“92 potholes on my way to work” – What a normal day on South African roads looks like – TopAuto
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Friday / 27 May 2022
HomeFeatures“92 potholes on my way to work” – What a normal day on South African roads looks like

“92 potholes on my way to work” – What a normal day on South African roads looks like

A “normal day” on South Africa’s roads sees one motorist drive over dozens of potholes and encounter regular citizens trying to fix them.

This is the experience of a TopAuto reader, who said he recently drove past 92 potholes when traveling from Pretoria East to Centurion.

He drives this route on a daily basis, and drops his daughter at school on the way, resulting in a trip that is just over 37km in one direction.

Through reviewing his dashcam footage, the reader counted all the potholes on his route – which equates to around two-and-a-half potholes every kilometre.

Potholes “fixed”

While evading the damaged sections of road is already a challenge, this reader said he also has to look out for regular citizens who attempt to fix the potholes themselves.

These individuals fill the larger potholes with “bricks, stone, and soil” – usually after rain – and will then stand next to the road to ask for “donations” for their services.

The reader further said he recently saw people actively working on the roads for five days, but questioned whether they were official Sanral or municipal employees.

“I saw them [repair the road] over a period of five days driving to work and did not see any municipal markings or construction signs,” he said.

The unmarked crew who carried out the work did not wear any reflective or official clothing.

He said these citizens do not clean or prepare the potholes before attempting to remedy them, and have been seen dumping tar onto the road off the back of bakkies.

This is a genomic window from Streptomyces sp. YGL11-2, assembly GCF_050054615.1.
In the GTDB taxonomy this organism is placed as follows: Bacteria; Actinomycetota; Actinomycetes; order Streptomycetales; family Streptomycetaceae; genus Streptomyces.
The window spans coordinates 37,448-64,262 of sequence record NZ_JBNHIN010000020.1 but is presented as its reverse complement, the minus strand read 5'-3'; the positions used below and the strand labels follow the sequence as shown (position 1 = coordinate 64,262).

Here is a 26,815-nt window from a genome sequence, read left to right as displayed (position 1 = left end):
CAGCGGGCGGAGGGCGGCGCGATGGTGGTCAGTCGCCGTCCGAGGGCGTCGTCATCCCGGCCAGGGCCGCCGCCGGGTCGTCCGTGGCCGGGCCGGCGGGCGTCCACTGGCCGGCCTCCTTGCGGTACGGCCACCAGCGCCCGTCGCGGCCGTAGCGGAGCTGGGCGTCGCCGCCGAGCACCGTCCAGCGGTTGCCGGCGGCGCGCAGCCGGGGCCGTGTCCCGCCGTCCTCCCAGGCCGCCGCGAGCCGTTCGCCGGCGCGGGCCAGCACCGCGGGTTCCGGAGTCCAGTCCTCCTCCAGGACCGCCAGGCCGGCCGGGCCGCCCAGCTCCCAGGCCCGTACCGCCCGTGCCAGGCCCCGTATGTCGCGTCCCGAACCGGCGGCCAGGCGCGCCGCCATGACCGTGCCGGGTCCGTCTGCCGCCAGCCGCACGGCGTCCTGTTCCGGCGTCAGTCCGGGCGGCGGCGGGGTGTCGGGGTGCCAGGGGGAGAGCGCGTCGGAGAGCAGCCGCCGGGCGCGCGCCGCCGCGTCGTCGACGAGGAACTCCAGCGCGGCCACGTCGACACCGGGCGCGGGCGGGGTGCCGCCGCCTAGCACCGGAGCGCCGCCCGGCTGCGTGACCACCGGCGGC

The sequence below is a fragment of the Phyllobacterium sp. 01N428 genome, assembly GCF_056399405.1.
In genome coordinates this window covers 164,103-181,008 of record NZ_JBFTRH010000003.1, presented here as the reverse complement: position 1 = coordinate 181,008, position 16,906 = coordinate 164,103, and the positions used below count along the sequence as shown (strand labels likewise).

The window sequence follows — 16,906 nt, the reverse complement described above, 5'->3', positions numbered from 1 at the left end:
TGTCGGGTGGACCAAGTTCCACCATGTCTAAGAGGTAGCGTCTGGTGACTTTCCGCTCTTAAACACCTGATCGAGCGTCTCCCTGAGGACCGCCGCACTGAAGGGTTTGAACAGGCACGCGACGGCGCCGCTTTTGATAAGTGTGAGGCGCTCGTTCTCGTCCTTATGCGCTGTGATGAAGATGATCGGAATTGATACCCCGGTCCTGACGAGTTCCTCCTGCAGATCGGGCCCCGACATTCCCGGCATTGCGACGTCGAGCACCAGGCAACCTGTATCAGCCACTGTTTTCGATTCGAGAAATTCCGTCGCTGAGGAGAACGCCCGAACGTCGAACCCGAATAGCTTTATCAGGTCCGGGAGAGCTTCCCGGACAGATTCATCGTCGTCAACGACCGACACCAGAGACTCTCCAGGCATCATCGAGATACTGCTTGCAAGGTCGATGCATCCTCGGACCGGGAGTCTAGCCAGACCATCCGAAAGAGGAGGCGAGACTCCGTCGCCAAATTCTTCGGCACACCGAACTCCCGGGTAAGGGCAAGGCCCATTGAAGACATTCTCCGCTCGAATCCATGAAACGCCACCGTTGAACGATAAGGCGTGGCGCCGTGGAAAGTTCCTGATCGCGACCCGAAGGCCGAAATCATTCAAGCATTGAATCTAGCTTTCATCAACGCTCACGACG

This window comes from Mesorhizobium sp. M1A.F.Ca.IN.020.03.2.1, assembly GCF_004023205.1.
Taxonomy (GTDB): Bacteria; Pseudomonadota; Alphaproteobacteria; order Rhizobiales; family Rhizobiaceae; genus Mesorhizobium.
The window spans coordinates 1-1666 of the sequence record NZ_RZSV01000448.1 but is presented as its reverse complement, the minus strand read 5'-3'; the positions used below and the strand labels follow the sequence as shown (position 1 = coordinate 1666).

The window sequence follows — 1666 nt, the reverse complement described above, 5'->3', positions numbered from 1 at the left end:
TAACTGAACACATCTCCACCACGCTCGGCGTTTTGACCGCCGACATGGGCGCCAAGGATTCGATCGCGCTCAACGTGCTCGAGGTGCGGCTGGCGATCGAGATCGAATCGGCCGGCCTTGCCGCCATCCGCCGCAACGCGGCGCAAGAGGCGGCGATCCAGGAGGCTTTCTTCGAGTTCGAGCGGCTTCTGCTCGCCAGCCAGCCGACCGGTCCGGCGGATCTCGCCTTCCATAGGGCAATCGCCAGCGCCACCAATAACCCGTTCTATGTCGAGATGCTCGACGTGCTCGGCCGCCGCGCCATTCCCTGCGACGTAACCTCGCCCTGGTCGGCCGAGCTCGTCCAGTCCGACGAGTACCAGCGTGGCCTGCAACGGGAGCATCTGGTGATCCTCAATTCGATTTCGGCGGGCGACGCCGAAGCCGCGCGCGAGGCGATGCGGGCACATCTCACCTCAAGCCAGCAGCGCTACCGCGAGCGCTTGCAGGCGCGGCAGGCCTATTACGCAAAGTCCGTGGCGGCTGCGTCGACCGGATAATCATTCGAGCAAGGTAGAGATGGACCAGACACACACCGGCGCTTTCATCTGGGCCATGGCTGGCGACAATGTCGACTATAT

More often than not, these finished patches of tar turn out uneven and “at least driveable, although very bumpy.”

“I also think that most of the potholes on the M28 and Olympus Drive were fixed by individuals as the workmanship is shocking,” he said.

The reader said the issue has gotten so serious that certain sections of roads, especially in the outlying areas such as Delmas Road, have become nearly unusable.

This dual carriageway has essentially been reduced to a single, severely damaged lane where motorists from both directions have to dodge potholes as well as each other.

The lumpy areas of “repaired” tar have morphed into speed bumps, he said, and it’s difficult to evade both these sections and the existing potholes.

One section is so bad that the reader has to drive over a traffic circle to avoid driving through potholes, he said.

Many of the potholes on his daily route were “fixed” in this unprofessional manner, but he said it did not make his drive much better.

Blesbok, Eland, and Foxtrot Streets are still “an absolute mess”, he added.

The biggest disaster

The daily experience of this reader is the unfortunate reality for many South Africans, as the country’s road network is in a dire state.

This sentiment was echoed by transport minister Fikile Mbalula in a parliamentary meeting on 15 February, in which he said the roads will not be maintained for the next 10 years due to the bulk of Sanral’s income being used to service debt incurred by the e-toll project, reported BusinessTech.

Furthermore, at a road construction meeting on 24 February, Mbalula said “the provincial road network condition has been on a steady decline since the early 1990s due to several reasons that include a curtailed funding allocation and the shrinking project output by the road sector.”

Approximately 80% of the 750,811km of roads in the country have reached the end of their 20-year design life, he said.

“It is going to be the biggest disaster you have ever seen, with roads not being fixed and maintained, because we do not have the money to do it,” said Mbalula.

No solutions

While many fingers have been pointed, no clear solutions were provided to get the country’s roads back into a respectable condition.

Mbalula said Sanral is responsible for fixing the primary road networks, and that provinces and local municipalities must take care of the secondary and tertiary road networks in their area.

He also admitted that the national government has a responsibility to ensure that the local municipalities do their job in this regard.

Going forward, there seem to be no concrete plans to fix South Africa’s ailing road network.

This was called out by the AA this week, which stated that South Africa’s crumbling roads are to blame for the country’s high road accident death toll.


Potholes along reader’s drive


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